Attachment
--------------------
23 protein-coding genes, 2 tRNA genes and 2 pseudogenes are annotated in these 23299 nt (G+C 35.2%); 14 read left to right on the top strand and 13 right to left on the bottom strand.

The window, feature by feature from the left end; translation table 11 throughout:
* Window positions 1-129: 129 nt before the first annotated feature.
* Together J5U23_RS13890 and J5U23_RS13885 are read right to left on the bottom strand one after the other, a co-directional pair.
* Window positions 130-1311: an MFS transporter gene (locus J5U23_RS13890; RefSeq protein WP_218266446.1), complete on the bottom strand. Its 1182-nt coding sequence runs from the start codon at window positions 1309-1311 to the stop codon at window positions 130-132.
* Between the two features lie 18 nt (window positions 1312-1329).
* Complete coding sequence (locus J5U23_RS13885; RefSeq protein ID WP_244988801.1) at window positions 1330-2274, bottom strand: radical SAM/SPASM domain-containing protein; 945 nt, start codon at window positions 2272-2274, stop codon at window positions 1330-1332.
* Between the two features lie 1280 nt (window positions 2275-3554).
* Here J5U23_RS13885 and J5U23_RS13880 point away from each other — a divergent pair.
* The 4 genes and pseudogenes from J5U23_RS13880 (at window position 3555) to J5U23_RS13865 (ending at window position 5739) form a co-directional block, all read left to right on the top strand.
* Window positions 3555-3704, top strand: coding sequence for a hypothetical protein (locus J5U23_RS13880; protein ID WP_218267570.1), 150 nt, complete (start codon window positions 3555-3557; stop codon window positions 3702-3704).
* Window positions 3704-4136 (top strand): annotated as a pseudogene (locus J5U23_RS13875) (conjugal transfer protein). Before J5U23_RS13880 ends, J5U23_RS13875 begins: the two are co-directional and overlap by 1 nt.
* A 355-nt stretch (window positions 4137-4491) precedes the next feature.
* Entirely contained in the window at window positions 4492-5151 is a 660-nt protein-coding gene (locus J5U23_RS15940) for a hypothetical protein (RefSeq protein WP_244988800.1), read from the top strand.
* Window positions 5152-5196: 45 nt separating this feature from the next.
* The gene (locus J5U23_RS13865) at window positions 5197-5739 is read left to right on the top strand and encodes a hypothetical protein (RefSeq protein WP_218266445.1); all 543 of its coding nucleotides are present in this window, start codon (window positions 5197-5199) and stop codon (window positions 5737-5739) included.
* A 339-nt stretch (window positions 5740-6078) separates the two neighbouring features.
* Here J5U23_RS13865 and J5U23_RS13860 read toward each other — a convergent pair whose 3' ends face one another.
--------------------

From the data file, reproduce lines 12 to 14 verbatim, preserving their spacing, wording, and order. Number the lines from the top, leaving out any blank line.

* Window positions 3704-4136 (top strand): annotated as a pseudogene (locus J5U23_RS13875) (conjugal transfer protein). Before J5U23_RS13880 ends, J5U23_RS13875 begins: the two are co-directional and overlap by 1 nt.
* A 355-nt stretch (window positions 4137-4491) precedes the next feature.
* Entirely contained in the window at window positions 4492-5151 is a 660-nt protein-coding gene (locus J5U23_RS15940) for a hypothetical protein (RefSeq protein WP_244988800.1), read from the top strand.